Precise Mortgages explain the difference between owning a property on a Joint Tenancy basis compared to Tenants in Common.
If you’re buying a property as a home to live in as a couple, or a buy to let investment with a business partner, it’s essential to choose the right type of joint ownership that reflects the situation. The type of ownership affects what a customer can do with a property if the relationship with a joint owner breaks down or if one of the owners dies.
Many people assume a property will automatically go to their partner in the event of their death, or they’ve got equal rights to a property in the event of a divorce. However, this is not necessarily the case, which is why carefully consideration should be given to the type of ownership that best suits personal circumstances and the relationship with their fellow buyers.
So which ownership type is right? Understanding the differences between the types of ownership is key and can be summarised as follows:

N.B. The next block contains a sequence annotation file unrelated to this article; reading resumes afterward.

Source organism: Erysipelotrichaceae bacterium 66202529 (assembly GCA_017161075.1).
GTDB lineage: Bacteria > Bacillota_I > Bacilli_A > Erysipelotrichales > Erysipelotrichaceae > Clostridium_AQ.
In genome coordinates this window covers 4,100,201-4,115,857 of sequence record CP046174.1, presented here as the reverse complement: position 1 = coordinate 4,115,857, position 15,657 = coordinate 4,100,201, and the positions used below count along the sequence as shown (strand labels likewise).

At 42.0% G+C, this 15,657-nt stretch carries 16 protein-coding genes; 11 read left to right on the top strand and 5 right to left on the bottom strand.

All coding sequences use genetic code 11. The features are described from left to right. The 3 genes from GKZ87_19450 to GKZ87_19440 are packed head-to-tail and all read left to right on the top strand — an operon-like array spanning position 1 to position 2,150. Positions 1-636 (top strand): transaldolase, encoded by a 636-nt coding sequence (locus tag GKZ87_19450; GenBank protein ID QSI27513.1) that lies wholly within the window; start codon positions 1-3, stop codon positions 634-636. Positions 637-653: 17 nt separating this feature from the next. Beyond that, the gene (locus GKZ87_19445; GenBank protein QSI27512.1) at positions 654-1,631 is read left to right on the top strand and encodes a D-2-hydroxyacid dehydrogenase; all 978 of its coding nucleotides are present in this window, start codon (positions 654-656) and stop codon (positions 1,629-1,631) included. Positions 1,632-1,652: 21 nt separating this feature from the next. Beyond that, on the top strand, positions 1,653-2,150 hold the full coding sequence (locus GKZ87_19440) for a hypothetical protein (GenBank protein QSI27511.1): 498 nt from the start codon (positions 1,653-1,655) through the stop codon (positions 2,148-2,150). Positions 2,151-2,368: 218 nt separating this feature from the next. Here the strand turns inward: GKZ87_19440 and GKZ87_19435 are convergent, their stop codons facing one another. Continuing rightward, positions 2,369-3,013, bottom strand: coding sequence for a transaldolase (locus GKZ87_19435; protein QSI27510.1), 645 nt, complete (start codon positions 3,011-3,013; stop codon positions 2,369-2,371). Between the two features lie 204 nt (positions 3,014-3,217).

- Each owner has equal rights to the whole property
- If one joint owner dies, property ownership automatically goes to the surviving owner
- For the property to be sold, both owners must first agree to the sale and any proceeds from the sale are split equally
- A joint owner cannot pass on their ownership of a property in their will
Tenants in Common
- Ownership doesn’t have to be split 50/50: borrowers can own differing shares of the property
- Property ownership does not automatically switch to the remaining owner if one joint owner dies
- Once both owners agree to sell the property, the proceeds are split depending on the number of shares each owner has
- Joint owners can pass on ownership of the property in their will
It’s worth pointing out that customers can change ownership type between Joint Tenants and Tenants in Common and vice versa by getting in contact with Land Registry.
For example, if customers who purchased as Joint Tenants divorce or separate and then want to leave their share of the property to someone else, they can switch to Tenants in Common. Conversely, if Tenants in Common get married and want to have equal rights to the whole property they can request a change to Joint Tenants
You should always speak with a suitably qualified tax adviser and take legal advice before making any decisions.
For further information, please contact me at Claire@Mantlefp.com